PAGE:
In this section, we apply the theory discussed in Section 3 to well-posed Cauchy formulations of Einstein’s vacuum equations. The first such formulation dates back to the 1950s [169] and will be discussed in Section 4.1. Since then, there has been a plethora of new formulations, which distinguish themselves by the choice of variables (metric vs. tetrad, Christoffel symbols vs. connection coefficients, inclusion or not of curvature components as independent variables, etc.), the choice of gauges and the use of the constraint equations in order to modify the evolution equations off the constraint surface. Many of these new formulations have been motivated by numerical calculations, which try to solve a given physical problem in a stable way.

By far the most successful formulations for numerically-evolving compact-object binaries have been the harmonic system, which is based on the original work of [169], and that of Baumgarte–Shapiro–Shibata–Nakamura (BSSN) [390, 44]. For this reason, we review these two formulations in detail in Sections 4.1 and 4.3, respectively. In Section 4.2 we also review the Arnowitt–Deser–Misner (ADM) formulation [30], which is based on a Hamiltonian approach to general relativity and serves as a starting point for many hyperbolic systems, including the BSSN one. A list of references for hyperbolic reductions of Einstein’s equations not discussed here is given in Section 4.4.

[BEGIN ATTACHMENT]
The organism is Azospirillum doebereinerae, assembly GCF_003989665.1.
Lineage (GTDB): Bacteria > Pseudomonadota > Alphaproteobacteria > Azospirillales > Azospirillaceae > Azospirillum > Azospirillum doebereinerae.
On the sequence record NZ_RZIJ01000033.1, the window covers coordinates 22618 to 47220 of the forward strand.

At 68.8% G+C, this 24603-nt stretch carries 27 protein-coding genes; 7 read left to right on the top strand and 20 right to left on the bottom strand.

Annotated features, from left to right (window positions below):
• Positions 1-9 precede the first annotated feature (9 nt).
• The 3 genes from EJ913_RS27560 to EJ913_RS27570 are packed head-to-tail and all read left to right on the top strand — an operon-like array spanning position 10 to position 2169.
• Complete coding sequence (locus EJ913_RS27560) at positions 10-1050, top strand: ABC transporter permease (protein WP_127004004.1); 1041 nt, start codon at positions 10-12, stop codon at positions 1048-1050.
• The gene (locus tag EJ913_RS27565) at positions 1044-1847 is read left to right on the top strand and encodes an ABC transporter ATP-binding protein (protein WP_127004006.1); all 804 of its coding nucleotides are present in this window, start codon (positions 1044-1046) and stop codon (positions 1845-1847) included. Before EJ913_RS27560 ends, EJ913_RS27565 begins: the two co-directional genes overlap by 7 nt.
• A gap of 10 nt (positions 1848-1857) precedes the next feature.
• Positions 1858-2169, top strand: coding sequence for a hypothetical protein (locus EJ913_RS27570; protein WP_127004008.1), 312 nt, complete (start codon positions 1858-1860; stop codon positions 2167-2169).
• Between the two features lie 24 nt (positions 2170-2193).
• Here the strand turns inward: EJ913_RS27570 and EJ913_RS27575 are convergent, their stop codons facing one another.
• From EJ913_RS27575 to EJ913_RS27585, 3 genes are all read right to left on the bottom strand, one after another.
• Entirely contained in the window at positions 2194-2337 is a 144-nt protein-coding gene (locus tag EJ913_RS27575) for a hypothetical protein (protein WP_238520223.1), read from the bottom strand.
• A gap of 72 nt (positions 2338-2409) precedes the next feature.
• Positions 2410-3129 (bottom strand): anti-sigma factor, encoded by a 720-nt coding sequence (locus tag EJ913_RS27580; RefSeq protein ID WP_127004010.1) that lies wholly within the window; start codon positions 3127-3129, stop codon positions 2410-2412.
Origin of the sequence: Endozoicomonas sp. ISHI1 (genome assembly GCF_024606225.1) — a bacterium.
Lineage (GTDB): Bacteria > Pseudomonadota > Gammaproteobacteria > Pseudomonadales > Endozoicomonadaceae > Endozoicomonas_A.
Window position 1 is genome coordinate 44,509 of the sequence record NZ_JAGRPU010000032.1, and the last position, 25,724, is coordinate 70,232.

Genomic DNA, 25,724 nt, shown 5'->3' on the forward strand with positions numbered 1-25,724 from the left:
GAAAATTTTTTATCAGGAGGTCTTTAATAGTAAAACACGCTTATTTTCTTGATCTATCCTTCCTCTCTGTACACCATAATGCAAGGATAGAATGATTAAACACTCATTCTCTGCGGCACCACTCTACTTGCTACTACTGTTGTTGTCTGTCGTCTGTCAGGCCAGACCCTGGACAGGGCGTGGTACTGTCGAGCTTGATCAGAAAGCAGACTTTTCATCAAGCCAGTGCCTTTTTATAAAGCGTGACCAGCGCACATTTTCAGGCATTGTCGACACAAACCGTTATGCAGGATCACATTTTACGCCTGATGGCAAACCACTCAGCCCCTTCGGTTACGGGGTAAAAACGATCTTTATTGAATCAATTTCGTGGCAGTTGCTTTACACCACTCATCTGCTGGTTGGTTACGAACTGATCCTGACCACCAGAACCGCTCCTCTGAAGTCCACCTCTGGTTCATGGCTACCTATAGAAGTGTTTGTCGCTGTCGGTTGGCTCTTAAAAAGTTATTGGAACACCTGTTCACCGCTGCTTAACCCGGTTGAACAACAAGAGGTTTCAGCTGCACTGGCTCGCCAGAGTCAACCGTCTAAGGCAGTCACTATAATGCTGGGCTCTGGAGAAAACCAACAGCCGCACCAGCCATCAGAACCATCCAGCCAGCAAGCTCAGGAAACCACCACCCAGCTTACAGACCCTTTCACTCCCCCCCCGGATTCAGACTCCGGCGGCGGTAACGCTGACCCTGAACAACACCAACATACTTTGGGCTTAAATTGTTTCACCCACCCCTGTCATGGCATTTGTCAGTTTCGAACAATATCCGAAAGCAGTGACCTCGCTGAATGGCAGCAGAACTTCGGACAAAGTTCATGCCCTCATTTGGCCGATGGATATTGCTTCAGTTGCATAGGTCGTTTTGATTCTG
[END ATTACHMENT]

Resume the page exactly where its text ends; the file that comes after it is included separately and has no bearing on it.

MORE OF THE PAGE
4.1 The harmonic formulation

4.1.1 Hyperbolicity

4.1.2 Constraint propagation and damping

4.1.3 Geometric issues

4.2 The ADM formulation

4.2.1 Algebraic gauge conditions

4.2.2 Dynamical gauge conditions leading to a well-posed formulation

4.2.3 Elliptic gauge conditions leading to a well-posed formulation

4.2.4 Constraint propagation

4.3 The BSSN formulation

4.3.1 The hyperbolicity of the BSSN evolution equations

4.3.2 Constraint propagation

4.4 Other hyperbolic formulations

4.1.1 Hyperbolicity

4.1.2 Constraint propagation and damping

4.1.3 Geometric issues

4.2 The ADM formulation

4.2.1 Algebraic gauge conditions

4.2.2 Dynamical gauge conditions leading to a well-posed formulation

4.2.3 Elliptic gauge conditions leading to a well-posed formulation

4.2.4 Constraint propagation

4.3 The BSSN formulation

4.3.1 The hyperbolicity of the BSSN evolution equations

4.3.2 Constraint propagation

4.4 Other hyperbolic formulations

Living Rev. Relativity 15, (2012), 9
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